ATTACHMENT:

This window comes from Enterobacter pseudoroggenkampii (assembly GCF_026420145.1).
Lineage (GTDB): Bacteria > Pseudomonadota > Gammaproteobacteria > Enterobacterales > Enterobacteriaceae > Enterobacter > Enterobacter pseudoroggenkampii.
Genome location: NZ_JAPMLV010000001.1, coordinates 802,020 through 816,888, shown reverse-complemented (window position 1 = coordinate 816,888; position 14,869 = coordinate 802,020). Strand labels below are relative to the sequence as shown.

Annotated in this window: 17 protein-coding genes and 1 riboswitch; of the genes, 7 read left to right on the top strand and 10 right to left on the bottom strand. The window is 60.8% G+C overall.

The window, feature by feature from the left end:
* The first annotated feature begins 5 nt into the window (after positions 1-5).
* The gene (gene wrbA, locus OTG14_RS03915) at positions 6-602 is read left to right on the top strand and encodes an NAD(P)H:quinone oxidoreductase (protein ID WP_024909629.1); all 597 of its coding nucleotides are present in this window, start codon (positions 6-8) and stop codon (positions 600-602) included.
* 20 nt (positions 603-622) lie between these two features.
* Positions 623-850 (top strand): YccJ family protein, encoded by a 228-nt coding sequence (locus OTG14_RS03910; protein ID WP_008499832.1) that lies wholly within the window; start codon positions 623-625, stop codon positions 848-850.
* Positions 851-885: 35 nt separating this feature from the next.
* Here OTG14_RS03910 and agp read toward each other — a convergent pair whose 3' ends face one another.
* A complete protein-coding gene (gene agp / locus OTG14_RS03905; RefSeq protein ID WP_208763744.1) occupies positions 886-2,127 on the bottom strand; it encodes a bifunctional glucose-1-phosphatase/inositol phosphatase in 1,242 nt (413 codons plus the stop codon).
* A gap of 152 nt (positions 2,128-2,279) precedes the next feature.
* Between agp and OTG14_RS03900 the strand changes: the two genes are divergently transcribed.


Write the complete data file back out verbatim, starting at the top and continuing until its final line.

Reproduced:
This window comes from Enterobacter pseudoroggenkampii (assembly GCF_026420145.1).
Lineage (GTDB): Bacteria > Pseudomonadota > Gammaproteobacteria > Enterobacterales > Enterobacteriaceae > Enterobacter > Enterobacter pseudoroggenkampii.
Genome location: NZ_JAPMLV010000001.1, coordinates 802,020 through 816,888, shown reverse-complemented (window position 1 = coordinate 816,888; position 14,869 = coordinate 802,020). Strand labels below are relative to the sequence as shown.

Annotated in this window: 17 protein-coding genes and 1 riboswitch; of the genes, 7 read left to right on the top strand and 10 right to left on the bottom strand. The window is 60.8% G+C overall.

The window, feature by feature from the left end:
* The first annotated feature begins 5 nt into the window (after positions 1-5).
* The gene (gene wrbA, locus OTG14_RS03915) at positions 6-602 is read left to right on the top strand and encodes an NAD(P)H:quinone oxidoreductase (protein ID WP_024909629.1); all 597 of its coding nucleotides are present in this window, start codon (positions 6-8) and stop codon (positions 600-602) included.
* 20 nt (positions 603-622) lie between these two features.
* Positions 623-850 (top strand): YccJ family protein, encoded by a 228-nt coding sequence (locus OTG14_RS03910; protein ID WP_008499832.1) that lies wholly within the window; start codon positions 623-625, stop codon positions 848-850.
* Positions 851-885: 35 nt separating this feature from the next.
* Here OTG14_RS03910 and agp read toward each other — a convergent pair whose 3' ends face one another.
* A complete protein-coding gene (gene agp / locus OTG14_RS03905; RefSeq protein ID WP_208763744.1) occupies positions 886-2,127 on the bottom strand; it encodes a bifunctional glucose-1-phosphatase/inositol phosphatase in 1,242 nt (413 codons plus the stop codon).
* A gap of 152 nt (positions 2,128-2,279) precedes the next feature.
* Between agp and OTG14_RS03900 the strand changes: the two genes are divergently transcribed.